Why the spinning circles and chasing tails?

Why the spinning circles and chasing tails?

Contrary to popular opinion, this energetic and hyper behaviour isn’t always a sign of joy.

Almost every dog owner is familiar with the zoomies – those random bursts of energy that cause your pup to spin in circles, make a flying leap over the couch, or jet off as soon as you unhook their leash at the park. We know why dogs chase their tails, but why do dogs get the zoomies? Pet zoomies are definitely one of those hyper dog behaviours that pet owners have come to expect, but they actually have a technical name – frenetic random activity periods, or FRAPs – and can tell you a lot more about your pup’s mood, including levels of dog anxiety, than you might think.

Dog zoomies frequently occur when dogs have excess energy, especially physical energy that’s been contained (like if they’re crate-trained) or nervous energy (like when they’ve endured a grooming session). We asked an expert dog behaviourist to explain the common reasons dogs get the zoomies and how you should respond to them, if at all.

Why does my dog get so hyper?

Why does my dog get so hyper?

1. They are excited

In many cases, dog zoomies are caused by excitement and can occur whenever your pup gets into a high-energy state. Zoomies in puppies can occur after a bath, while your dog might spin in circles after a favourite family member comes home, or zoom around the house when they’re released from their crate. So, while zoomies might mean your dog is happy, they can also be a learned behaviour that your dog has picked up to entertain you, especially if you tend to hype them up as they jet around. Similarly, there are certain noises your dog makes that they know get them extra treats. “It may be that the dog has learned that this is a way to instigate attention or to create a game,” says Dr E’Lise Christensen, veterinarian and veterinary behaviourist.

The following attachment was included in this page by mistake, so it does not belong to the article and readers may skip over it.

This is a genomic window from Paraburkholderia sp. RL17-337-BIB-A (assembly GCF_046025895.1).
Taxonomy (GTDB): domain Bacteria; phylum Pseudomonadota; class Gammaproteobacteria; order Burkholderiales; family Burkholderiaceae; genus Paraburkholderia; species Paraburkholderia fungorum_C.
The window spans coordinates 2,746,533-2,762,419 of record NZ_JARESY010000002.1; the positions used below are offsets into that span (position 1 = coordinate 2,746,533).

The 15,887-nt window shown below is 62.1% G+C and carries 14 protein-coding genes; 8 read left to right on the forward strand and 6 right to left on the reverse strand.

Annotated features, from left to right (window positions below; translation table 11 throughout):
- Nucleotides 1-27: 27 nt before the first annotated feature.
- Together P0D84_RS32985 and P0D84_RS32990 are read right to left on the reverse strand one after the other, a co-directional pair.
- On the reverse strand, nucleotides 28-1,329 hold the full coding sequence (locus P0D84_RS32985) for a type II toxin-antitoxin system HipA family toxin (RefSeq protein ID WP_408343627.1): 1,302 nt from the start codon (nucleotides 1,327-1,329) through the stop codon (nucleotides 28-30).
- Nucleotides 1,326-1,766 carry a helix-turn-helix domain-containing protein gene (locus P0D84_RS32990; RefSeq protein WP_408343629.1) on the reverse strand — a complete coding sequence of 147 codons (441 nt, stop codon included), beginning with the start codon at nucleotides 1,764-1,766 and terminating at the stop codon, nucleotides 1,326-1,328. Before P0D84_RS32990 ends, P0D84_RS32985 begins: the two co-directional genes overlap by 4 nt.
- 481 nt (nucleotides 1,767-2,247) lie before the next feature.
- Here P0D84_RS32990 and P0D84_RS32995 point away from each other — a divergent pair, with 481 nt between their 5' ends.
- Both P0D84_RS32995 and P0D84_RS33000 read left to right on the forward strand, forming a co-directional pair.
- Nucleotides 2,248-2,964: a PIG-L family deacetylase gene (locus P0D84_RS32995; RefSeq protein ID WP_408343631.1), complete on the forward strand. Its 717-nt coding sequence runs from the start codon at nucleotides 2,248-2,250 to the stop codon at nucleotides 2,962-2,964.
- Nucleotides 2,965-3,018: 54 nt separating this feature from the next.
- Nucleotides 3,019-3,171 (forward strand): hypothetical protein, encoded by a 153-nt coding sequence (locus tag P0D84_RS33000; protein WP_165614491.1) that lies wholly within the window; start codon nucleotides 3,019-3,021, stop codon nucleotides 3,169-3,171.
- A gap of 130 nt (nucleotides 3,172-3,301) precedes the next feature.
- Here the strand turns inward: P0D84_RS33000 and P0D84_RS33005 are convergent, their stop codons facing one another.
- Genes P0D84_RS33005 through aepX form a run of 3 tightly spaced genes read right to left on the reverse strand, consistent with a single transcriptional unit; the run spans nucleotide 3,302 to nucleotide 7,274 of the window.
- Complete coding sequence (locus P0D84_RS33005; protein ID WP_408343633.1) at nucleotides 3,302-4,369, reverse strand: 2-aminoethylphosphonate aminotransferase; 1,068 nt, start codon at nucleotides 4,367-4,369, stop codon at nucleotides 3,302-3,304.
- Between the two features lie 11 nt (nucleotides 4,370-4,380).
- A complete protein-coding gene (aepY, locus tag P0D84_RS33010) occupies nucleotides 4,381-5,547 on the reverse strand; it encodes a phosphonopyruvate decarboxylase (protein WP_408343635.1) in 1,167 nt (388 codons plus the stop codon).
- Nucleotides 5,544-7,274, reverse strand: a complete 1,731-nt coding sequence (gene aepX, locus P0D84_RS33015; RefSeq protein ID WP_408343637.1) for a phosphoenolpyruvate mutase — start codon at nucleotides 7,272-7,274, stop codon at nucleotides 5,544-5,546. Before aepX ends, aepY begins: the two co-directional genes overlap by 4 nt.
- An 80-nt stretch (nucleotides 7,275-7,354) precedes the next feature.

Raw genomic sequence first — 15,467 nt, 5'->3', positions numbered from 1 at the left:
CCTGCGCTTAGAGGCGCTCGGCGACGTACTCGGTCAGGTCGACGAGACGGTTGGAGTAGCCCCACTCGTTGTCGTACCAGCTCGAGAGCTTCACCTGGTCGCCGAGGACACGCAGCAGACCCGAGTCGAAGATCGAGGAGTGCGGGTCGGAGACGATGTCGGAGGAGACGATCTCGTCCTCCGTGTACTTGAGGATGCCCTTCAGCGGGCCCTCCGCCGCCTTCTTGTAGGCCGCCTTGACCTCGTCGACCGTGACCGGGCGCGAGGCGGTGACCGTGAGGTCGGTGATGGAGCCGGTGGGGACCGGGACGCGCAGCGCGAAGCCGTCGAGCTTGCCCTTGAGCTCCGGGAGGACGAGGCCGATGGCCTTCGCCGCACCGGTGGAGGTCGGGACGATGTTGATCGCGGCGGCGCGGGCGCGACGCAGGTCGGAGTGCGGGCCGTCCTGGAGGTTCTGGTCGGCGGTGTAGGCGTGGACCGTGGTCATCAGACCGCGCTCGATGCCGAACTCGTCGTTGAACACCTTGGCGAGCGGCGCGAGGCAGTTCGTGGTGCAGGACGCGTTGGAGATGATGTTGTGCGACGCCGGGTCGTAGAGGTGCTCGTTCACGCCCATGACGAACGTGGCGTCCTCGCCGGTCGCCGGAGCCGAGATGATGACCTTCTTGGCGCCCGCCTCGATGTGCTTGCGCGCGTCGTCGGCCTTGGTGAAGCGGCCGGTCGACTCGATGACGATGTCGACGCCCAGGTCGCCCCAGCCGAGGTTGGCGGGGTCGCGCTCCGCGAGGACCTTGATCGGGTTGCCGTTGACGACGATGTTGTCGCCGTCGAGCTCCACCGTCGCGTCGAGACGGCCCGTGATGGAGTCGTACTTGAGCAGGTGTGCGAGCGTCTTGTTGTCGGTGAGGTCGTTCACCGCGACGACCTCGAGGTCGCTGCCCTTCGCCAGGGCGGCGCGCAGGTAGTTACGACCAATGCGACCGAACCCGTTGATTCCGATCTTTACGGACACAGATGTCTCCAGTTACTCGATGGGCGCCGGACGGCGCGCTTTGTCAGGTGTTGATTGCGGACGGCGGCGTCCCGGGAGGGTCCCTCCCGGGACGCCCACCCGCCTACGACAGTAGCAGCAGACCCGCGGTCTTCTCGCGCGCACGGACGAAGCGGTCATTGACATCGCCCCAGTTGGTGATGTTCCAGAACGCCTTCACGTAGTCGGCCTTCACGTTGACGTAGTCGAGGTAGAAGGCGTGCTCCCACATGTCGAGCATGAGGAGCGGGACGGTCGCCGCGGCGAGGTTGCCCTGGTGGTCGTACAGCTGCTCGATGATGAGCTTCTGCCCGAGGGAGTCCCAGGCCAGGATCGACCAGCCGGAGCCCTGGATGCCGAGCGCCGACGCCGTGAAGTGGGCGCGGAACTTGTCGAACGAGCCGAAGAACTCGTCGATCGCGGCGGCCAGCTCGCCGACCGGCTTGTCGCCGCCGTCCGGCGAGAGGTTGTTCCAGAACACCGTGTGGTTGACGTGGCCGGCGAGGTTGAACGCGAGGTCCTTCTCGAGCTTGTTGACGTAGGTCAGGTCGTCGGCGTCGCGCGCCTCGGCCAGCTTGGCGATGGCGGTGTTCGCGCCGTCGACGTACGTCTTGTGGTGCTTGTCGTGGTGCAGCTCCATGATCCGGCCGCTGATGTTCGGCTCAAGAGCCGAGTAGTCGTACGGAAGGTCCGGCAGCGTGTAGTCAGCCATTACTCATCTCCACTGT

2. They are anxious

On the flip side, dog zoomies could be a sign of discomfort. For example, if your pup tends to get the zoomies after a high-stress walk or a trip to the vet, the behaviour could be a result of anxiety. “When we see them doing this burst of excitement, it isn’t always a happy excitement,” says Dr Christensen. “Sometimes you’ll see that their facial muscles are really tense, their ears are back, their muscles are tense, and even if they’re wagging their tail, they’re not wagging their whole body.” If that’s the case, you may want to speak to a professional who can help you get to the root of the problem – and help you learn the things your dog wishes you knew.

How should owners respond to dog zoomies?

How should owners respond to dog zoomies?

How do you calm a dog that’s deep in the zoomies? If your dog gets the zoomies on a regular basis, it’s worth mentioning the behaviour to your vet or a professional who’s trained in behaviour analysis. “When a client says zoomies to me, what I need to find out is: What does that look like, how long does it last, and what is causing it,” says Dr Christensen. “And as we look at all those factors, we also want to figure out if it’s a problem for the family and if it’s a situation where the dog looks comfortable and happy or a situation where the dog looks uncomfortable or unhappy.”

From there, a professional can create a plan for your pup to help you cope. “The plan might be that the behaviour is no big deal and to ignore it,” says Dr Christensen. “But if it turns out that there are specific things that trigger these events – and especially if it turns out that these events don’t look like a dog that’s really comfortable and joyful and happy – then we may try and backtrack to find out when these events are happening and what’s triggering them.” Once you know the cause, you can work on a solution – for example, teaching the dog a new way to respond to the situation that doesn’t involve running around. In addition to zoomies, these behaviours mean your dog might need obedience training.

Ultimately, the goal is to make sure your dog is comfortable. “While I’m not trying to rain on anybody’s parade, sometimes dogs who are doing what people call the zoomies are not having fun,” says Dr Christensen. “So we need to figure out which those animals are so we can treat them.”

This article first appeared on Reader’s Digest.